RADcatcher

Possibilities & Opportunities!
Dec 13, 2019
4,999
113
California
So True! When DD was pitching she was a "leaner". Pitching coach would basically do nothing with her until she stopped leaning. It got very expensive to go to lessons and learn nothing new but hear, stand up, over and over and over. Her dad would work with her in the yard and repeat stand up over and over. DD never really got out of the habit and would slide back into it very easily, and that might be why she never got out of the low/mid 50's and had to give it up. Some bad habits just can't be broken and that's when it's time to re-evaluate. Thankfully for her she can hit/field very well and is still loving the game even if she's no longer a pitcher.
There is an important thing I remind catcher's to do and that is throw the ball hard back to the pitcher. Not like they're firing to second base but throw it back sharply with authority to their chest location. Don't just lob the throw anywhere and make bad throws.
The pitcher throws the ball to catcher with energy on it throw the ball back to the pitcher with energy on it. Energy in Energy out. Keep the pace of the game going.

Being that I am an instructor that goes and watches my students play their games I'm able to make assessment of what's happening in game situations to help their development. When I see a catcher completely not paying attention to this important detail it's concerning why they are not. Especially when a student has already been doing lessons for a couple years that can be $4,000 worth of cashola. Astonishing to watch a parent not be a helpful reminder to child to apply details as specific.
Even though the player is old enough and clearly been taught repeatedly to be responsible for this (because it works on our transition, snap and accuracy, throughout our games.) Doing this can really help or delay developmental process. Even being prepared to throw Runners out pop times. Seems like a little detail but it's actually critically important.

It is astonishing to bring that up to ask parent why is that still happening the lobbing? The parent just has deer-in-the-headlights look. Then they are surprised when I say well there's not really a reason to keep doing lessons if you're not going to apply the details.
( this is after time of bringing it up)
 
Last edited:
Apr 20, 2018
2,802
113
SoCal
Catching is a special position. An often-overlooked key attribute for a successful catcher the ability to stay focused through ALL 80 or 90 pitches. Can't take a single pitch off. Catcher can have a great arm and be a good receiver of the ball but if she loses focus on just one pitch it can cause disastrous results. Example, Strike 3 CU gets away from catcher so instead of the inning being over, it is now 1st and 3rd with the number 3 hitter up. Teach your kids to focus.
 

RADcatcher

Possibilities & Opportunities!
Dec 13, 2019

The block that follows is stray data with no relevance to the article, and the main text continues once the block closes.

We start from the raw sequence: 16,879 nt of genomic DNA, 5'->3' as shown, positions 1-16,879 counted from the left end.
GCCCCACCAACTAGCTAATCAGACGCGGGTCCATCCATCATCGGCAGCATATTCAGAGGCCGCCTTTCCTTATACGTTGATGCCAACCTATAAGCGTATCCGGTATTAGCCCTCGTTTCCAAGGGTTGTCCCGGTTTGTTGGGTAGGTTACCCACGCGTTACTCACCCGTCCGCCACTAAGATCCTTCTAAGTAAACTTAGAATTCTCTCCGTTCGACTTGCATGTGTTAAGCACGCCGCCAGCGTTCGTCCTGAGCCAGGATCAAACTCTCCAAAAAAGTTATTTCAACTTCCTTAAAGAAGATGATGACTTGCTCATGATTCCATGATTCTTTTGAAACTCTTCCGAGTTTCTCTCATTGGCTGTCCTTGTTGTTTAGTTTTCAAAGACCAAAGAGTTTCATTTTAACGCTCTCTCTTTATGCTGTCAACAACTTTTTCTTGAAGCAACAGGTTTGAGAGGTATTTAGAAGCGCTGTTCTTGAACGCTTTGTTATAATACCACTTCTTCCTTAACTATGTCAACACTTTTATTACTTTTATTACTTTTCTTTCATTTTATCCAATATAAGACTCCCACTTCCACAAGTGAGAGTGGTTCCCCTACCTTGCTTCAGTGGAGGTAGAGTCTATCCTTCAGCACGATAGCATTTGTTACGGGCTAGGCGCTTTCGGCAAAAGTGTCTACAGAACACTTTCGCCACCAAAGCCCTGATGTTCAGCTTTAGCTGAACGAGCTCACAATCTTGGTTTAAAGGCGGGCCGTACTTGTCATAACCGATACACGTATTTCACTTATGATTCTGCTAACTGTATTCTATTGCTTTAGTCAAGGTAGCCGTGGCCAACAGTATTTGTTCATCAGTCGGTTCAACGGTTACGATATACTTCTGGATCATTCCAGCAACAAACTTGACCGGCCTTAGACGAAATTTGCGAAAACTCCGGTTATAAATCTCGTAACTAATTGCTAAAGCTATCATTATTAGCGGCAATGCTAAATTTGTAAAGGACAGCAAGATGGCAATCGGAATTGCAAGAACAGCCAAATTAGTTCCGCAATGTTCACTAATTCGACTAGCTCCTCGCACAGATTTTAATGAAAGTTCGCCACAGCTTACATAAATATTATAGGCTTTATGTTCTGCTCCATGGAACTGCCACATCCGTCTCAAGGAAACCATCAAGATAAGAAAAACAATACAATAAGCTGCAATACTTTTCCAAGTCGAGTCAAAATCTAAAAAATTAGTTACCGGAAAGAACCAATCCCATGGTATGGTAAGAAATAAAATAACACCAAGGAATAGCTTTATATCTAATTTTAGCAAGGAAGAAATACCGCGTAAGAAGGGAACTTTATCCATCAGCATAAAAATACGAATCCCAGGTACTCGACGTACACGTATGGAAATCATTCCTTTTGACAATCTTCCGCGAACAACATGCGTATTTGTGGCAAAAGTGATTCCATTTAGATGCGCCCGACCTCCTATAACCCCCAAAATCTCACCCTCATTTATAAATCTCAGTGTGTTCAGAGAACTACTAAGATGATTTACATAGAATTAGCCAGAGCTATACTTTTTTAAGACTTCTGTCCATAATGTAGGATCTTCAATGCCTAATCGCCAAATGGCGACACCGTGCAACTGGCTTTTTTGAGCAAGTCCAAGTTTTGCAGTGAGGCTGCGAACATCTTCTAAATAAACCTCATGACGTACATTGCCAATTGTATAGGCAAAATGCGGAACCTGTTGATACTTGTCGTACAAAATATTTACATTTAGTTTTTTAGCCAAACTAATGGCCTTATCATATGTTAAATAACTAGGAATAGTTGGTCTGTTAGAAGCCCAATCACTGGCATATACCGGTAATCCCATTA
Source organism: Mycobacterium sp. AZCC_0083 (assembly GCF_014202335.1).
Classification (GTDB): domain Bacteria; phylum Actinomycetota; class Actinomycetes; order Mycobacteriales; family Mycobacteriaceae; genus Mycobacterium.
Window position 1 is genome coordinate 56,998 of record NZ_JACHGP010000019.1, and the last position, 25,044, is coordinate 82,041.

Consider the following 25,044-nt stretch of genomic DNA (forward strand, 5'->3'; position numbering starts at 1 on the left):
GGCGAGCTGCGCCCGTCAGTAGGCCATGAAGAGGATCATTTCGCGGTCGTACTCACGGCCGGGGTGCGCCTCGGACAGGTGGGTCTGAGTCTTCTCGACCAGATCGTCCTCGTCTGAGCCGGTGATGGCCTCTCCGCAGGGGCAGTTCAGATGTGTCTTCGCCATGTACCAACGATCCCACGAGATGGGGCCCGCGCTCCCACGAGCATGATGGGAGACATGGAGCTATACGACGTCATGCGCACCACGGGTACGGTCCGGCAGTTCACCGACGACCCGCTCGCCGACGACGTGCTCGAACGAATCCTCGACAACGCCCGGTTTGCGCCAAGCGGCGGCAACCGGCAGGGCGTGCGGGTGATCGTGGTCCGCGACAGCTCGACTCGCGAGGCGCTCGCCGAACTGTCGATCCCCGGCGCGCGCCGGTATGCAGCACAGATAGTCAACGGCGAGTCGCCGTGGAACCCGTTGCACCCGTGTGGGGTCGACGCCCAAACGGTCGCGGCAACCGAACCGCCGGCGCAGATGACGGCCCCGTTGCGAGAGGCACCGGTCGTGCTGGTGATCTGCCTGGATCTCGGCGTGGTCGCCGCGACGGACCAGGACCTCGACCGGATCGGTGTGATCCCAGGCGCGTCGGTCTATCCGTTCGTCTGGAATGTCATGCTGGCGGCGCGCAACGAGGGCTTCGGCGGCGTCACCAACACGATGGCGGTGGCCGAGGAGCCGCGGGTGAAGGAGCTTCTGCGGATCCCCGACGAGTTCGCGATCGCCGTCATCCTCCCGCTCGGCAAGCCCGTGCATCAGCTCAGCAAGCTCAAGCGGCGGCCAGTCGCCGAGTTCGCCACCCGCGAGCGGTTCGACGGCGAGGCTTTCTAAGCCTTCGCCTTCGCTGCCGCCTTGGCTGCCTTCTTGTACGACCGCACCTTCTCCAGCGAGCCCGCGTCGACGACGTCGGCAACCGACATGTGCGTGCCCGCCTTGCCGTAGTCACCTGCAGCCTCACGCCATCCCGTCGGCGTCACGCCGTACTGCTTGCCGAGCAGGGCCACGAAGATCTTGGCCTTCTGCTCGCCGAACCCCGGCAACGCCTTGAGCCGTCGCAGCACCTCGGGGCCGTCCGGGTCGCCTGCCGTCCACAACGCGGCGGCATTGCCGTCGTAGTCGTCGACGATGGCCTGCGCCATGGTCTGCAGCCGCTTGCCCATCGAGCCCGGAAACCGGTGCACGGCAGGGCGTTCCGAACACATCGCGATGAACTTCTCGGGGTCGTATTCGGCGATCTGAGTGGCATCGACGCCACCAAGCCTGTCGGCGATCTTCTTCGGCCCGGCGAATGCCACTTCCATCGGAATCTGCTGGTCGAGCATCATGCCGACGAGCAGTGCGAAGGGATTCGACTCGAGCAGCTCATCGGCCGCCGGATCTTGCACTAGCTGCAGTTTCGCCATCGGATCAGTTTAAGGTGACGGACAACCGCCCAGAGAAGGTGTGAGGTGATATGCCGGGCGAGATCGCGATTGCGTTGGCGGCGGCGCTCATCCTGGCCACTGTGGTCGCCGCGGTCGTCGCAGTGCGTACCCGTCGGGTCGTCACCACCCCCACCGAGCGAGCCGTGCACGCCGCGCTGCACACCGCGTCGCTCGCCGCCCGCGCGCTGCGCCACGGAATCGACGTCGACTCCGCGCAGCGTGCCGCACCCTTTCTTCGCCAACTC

4,999
113
California
Catching is a special position. An often-overlooked key attribute for a successful catcher the ability to stay focused through ALL 80 or 90 pitches. Can't take a single pitch off. Catcher can have a great arm and be a good receiver of the ball but if she loses focus on just one pitch it can cause disastrous results. Example, Strike 3 CU gets away from catcher so instead of the inning being over, it is now 1st and 3rd with the number 3 hitter up. Teach your kids to focus.
Brought up the specific detail of transition and throw because that is part of our mechanics efficiency that translates into better pop times.
Working on efficient throwing mechanics, transition, snap and accuracy are critical elements.
At times people will be playing and have success where they are at age and level. But for some reason not recognize that they should continue developing to get even better. Nice to have a pop time that throws out Runners in 12u. However that needs to get improved upon as the speed of the game gets faster.
Goals and purpose.

Should also add when start with catchers at young age like 9 or 10 and they do lessons for a couple few years there can be the time when they get to the point where they need to get out of the nest 🤗 take what they've learned, use it to the best of their abilities.
If they feel as though they need technical advancement they can decide at that time to move forward.
Other times will get new students who are already older 13, 14+ who at that time recognize they do need to work on technical advancement, because they now see what they were doing is not equipped for how fast the speed of the game has become.
 
Feb 15, 2017
450
43
Know wonder parents blame coaches so much.
From some of these replies they apparently dont have much of any responsibility.
Know wonder why parents get upset when a coach doesn't spell out the rules and expectations of the team at the start of the year. And the knowledge of every parent is different. As a other person has said of the parents don't know anything about the sport then you can't expect them to educate their kids.

As a coach do you continue to provide feedback to parents and players after practices and tournaments or just wonder why the parents don't get it?